I made another run to Sunrise Visitor Center on the slopes of Mount Rainier on Monday morning. (My hiking party needed me to help them retrieve their food for the next four days. It was in a cache down by the White River Campground, an arduous trek by foot from where they were on the mountainside).
I took the opportunity to walk up to the Sourdough Ridge Trail to the north of the visitor center. The summit of Rainier is then to the west.
There was a little drizzle on the mountain early in the morning.
It took a while for the clouds and fog to clear, and for the snow-capped summit to reveal itself for a picture through the trees.
These creatures are all from Seattle’s Woodland Park Zoo.
The zoo opened 124 years ago, in 1899.
Top to bottom: Grizzly bears, Langur, Gray wolf, Canadian lynx, Kookaburra, Asian small-clawed otter, Western Low-land gorilla, Jaguar, Toco toucan, White-naped crane, Reticulated giraffe, Hippopotamus, African lion, River otter.
This summer is no exception when it comes to apocalyptic scenes of fires and floods, worsened by the changes in the planet’s climate.
There is very bad news out of Hawaii, as well, now— of destructive firestorms that started yesterday and continued into today.
Thomas Fuller, reporting for the New York Times: From the air, the town of Lahaina looks incinerated. Charred palm trees are reduced to slender matchsticks protruding into the smoky sky. Homes are ash. Streets are deserted. The firestorm that tore through the western shores of Hawaii’s Maui island on Tuesday and continued on Wednesday has killed at least six people and forced the evacuation of more than 2,000, the authorities said. It was the deadliest wildfire in the state’s history, according to Clay Trauernicht, a tropical fire specialist at the University of Hawaii at Manoa.
Widespread haze before 11pm. Clear 86°F/ 30°C, with a low around 59°F/ 15°C. Northeast wind 6 to 8 mph.
– Tonight’s weather forecast for Seattle, from the National Weather Service
Do we really need to blow up tons of fireworks while wildfires are raging and the planet is burning up?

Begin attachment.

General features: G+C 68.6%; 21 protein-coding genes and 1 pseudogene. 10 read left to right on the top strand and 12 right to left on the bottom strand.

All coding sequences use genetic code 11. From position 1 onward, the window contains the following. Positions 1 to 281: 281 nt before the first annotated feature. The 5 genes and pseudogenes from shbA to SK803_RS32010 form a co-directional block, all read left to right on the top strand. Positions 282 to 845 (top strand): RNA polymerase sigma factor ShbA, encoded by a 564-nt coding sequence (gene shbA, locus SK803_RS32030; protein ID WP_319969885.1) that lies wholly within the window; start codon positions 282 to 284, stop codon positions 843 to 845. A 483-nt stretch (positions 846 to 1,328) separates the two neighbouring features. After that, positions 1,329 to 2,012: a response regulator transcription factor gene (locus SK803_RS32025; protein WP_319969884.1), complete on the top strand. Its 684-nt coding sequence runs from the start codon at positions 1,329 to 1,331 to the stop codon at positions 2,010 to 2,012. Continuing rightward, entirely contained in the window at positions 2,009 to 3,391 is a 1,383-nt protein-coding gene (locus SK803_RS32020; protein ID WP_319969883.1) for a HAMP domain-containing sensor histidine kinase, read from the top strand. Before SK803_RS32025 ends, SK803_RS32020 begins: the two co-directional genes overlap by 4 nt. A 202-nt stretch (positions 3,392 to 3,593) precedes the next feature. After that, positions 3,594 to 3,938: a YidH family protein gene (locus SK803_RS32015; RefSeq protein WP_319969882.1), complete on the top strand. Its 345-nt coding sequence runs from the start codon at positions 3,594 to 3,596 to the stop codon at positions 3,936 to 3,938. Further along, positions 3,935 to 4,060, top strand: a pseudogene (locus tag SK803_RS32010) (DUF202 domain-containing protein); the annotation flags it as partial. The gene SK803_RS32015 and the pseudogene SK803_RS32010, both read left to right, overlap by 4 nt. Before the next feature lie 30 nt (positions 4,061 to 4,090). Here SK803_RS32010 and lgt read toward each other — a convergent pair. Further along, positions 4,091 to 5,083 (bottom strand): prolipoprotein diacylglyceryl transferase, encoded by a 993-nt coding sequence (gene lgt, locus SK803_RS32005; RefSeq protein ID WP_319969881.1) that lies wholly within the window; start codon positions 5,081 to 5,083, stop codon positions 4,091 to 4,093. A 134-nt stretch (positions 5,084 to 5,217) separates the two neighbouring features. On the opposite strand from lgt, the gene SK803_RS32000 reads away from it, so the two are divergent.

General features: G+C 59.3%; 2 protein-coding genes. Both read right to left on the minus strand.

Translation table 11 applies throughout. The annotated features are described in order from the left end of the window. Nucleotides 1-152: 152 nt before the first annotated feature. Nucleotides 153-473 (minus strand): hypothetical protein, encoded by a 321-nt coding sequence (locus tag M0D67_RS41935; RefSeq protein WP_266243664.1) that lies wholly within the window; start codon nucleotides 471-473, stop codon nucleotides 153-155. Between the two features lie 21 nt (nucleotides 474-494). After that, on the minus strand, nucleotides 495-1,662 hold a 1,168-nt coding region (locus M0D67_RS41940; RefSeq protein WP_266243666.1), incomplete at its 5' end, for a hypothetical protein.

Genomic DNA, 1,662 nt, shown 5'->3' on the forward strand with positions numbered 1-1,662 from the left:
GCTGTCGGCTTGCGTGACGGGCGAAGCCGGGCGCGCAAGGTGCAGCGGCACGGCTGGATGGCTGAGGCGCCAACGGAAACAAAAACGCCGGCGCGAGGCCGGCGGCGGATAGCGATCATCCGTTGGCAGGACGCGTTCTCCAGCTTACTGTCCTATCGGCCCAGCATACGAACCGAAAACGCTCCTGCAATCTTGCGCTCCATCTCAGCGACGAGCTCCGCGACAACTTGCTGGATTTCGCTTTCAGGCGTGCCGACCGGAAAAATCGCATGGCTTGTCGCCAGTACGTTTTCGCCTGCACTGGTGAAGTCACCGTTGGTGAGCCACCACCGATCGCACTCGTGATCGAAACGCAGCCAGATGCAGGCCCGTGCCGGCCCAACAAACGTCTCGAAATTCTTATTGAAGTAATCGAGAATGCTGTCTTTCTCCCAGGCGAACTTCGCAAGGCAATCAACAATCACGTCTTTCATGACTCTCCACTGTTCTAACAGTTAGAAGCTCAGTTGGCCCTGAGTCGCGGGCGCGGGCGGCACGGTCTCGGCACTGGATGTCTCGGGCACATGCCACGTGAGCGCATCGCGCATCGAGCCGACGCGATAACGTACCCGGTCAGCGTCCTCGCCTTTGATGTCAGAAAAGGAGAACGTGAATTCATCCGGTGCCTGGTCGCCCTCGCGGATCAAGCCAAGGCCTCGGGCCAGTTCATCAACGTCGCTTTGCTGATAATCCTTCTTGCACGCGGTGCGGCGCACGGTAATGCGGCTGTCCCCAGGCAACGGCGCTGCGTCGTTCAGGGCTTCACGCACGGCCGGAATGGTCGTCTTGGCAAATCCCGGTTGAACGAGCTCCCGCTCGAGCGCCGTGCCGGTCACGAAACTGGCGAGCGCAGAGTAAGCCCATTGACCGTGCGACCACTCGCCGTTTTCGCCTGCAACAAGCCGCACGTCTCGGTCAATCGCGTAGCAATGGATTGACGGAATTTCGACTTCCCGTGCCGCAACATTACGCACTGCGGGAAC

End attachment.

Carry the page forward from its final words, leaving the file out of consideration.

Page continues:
(More than 7,000 pounds of fireworks was set off on Lake Union last night for the city’s Fourth of July celebrations.)
The stamps I had ordered from a seller in New York City, arrived in the mail. The sender put beautiful stamps from yesteryears on the envelope for me.
Might he have picked the 1934 violet stamp with Mt. Rainier on just for me, because I am in Washington State?
I’d like to think so 😉
From the Washington Post, reported by Ian Livingston: Streaks of golden light bathed the urban canyons of the Big Apple on Tuesday evening as it was treated to a spectacle dubbed ‘Manhattanhenge’, when the setting sun aligns perfectly with the middle of the western-facing streets.
The warm evening glow of sunlight was made even more intense because of smoke wafting into the region from wildfires in Nova Scotia.
Along certain thoroughfares of New York City — including 14th, 23rd, 34th, 42nd and 57th streets — unobstructed views toward the horizon made the scenes especially magnificent.
I had my big camera with me on my walk tonight, and got these pictures of a pine siskin (Spinus pinus).
The little bird started singing just as I was snapping it (a rapid che-che-che chew zzzhreeee to ta chew).
These are North American birds, belonging to the finch family.
My lawn is the shaggiest it has been— maybe ever (gasp)— since I have moved into my house.
Our street block’s lawn services guy was off to a late start this spring, and he was scheduled to swing by last Friday, but it rained all day on Friday. He then left word with my neighbor that he would come by today, but it turned out his mower was in need of a quick repair and that he hopes to come out on Tuesday.
I think it’s time for me to dust off the electric mower in my garage and get out there tomorrow.